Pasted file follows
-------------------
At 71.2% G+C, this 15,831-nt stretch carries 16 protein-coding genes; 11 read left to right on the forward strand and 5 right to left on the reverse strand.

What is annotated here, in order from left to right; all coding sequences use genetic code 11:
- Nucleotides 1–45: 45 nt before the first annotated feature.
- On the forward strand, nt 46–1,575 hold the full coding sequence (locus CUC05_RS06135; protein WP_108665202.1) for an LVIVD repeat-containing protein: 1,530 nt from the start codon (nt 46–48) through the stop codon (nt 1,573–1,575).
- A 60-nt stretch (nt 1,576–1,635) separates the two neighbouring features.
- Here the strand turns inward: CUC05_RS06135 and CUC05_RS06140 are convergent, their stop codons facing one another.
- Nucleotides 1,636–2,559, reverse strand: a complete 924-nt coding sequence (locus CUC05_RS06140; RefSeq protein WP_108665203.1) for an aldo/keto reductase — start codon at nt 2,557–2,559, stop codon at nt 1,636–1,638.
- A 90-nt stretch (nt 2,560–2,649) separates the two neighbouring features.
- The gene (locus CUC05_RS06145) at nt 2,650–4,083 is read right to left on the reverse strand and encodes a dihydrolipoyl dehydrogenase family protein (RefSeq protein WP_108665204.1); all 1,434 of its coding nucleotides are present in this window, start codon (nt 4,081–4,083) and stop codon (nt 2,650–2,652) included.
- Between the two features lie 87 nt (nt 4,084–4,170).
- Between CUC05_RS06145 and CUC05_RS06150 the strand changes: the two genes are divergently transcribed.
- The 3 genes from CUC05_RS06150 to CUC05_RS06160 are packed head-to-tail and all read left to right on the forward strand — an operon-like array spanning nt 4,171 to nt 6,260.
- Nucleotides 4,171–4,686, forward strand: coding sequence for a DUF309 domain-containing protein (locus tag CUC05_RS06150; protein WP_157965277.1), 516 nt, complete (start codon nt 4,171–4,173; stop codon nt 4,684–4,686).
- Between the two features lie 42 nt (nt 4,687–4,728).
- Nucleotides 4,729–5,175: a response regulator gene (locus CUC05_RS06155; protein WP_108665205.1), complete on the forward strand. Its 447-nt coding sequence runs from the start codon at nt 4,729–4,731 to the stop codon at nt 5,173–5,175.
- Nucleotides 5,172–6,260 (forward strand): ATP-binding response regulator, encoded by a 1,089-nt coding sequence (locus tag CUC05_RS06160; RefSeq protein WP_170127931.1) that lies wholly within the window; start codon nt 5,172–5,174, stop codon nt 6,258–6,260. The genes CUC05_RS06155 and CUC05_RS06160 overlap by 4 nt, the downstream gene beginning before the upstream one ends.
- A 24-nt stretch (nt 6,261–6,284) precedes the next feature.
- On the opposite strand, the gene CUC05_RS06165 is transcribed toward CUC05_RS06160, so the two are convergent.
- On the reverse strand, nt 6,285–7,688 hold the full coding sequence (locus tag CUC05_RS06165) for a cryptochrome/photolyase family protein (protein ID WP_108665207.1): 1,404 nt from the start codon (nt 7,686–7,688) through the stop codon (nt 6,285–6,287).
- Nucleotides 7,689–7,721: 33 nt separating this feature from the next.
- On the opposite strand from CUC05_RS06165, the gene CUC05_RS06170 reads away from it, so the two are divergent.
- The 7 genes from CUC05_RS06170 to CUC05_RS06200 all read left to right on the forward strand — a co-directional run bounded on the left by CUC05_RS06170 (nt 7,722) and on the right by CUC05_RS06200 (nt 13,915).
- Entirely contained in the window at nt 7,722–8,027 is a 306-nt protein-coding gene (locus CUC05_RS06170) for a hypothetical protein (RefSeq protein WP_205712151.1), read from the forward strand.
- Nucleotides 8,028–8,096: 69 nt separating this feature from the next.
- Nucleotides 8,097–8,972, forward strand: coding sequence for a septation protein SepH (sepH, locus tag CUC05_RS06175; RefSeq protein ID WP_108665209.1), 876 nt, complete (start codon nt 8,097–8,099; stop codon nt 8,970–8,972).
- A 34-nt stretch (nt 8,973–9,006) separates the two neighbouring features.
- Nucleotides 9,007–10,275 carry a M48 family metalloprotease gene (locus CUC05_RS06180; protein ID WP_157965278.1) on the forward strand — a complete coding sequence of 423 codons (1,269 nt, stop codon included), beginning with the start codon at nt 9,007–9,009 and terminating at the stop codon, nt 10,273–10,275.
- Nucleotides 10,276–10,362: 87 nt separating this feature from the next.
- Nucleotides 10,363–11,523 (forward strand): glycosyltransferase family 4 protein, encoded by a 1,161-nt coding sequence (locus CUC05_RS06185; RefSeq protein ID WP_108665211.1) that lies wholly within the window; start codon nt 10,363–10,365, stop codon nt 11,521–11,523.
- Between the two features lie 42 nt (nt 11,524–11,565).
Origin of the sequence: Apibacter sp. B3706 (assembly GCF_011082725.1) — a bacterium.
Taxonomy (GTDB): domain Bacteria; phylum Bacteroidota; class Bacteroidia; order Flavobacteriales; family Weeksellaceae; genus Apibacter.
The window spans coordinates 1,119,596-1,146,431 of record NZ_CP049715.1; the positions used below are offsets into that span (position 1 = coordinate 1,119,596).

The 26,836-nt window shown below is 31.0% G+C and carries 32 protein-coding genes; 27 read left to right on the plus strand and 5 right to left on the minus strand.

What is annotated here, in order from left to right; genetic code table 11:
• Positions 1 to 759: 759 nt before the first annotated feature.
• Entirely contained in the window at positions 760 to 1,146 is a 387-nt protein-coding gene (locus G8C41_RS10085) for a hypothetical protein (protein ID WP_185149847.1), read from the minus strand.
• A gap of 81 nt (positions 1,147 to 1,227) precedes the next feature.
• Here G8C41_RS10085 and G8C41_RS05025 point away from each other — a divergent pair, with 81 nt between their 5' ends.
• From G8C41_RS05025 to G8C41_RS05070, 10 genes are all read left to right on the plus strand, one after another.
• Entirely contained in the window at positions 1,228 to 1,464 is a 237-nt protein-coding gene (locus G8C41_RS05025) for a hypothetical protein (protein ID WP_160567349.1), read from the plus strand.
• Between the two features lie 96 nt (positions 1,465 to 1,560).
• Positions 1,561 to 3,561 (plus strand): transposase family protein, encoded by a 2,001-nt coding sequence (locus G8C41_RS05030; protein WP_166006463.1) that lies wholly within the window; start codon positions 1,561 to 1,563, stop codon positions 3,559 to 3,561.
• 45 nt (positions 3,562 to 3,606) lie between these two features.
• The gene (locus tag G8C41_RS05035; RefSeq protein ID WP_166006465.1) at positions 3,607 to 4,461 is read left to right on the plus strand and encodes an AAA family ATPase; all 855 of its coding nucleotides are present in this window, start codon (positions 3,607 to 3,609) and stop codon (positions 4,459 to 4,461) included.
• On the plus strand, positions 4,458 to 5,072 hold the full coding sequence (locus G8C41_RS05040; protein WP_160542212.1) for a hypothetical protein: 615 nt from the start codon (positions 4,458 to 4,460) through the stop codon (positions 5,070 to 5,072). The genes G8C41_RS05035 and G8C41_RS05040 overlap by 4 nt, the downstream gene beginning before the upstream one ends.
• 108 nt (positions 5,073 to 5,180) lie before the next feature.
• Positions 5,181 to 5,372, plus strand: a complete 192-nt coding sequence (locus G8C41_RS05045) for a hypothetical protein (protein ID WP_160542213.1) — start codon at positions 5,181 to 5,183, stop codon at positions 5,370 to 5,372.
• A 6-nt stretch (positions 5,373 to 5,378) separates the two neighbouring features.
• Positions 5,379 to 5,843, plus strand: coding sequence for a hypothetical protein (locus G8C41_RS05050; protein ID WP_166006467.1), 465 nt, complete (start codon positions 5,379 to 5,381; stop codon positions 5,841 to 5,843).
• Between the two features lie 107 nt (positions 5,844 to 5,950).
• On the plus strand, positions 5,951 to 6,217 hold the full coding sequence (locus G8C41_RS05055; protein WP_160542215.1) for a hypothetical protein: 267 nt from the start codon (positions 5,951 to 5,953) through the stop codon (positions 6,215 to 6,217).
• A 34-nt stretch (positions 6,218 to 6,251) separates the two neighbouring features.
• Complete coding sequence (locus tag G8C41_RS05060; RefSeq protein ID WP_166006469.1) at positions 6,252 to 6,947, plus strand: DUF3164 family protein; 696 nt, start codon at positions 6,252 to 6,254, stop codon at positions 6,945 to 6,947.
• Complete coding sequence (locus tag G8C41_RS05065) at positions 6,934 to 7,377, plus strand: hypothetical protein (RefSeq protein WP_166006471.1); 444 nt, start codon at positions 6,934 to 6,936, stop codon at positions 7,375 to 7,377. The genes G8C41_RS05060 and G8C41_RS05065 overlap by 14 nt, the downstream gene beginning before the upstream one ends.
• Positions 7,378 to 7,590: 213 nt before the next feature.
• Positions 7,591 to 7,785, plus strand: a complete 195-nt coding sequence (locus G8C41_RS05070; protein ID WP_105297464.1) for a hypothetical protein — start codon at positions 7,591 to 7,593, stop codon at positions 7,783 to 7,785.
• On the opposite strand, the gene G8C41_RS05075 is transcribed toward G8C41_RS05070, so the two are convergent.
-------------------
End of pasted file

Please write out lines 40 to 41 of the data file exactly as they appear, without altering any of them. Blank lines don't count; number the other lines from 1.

• From G8C41_RS05025 to G8C41_RS05070, 10 genes are all read left to right on the plus strand, one after another.
• Entirely contained in the window at positions 1,228 to 1,464 is a 237-nt protein-coding gene (locus G8C41_RS05025) for a hypothetical protein (protein ID WP_160567349.1), read from the plus strand.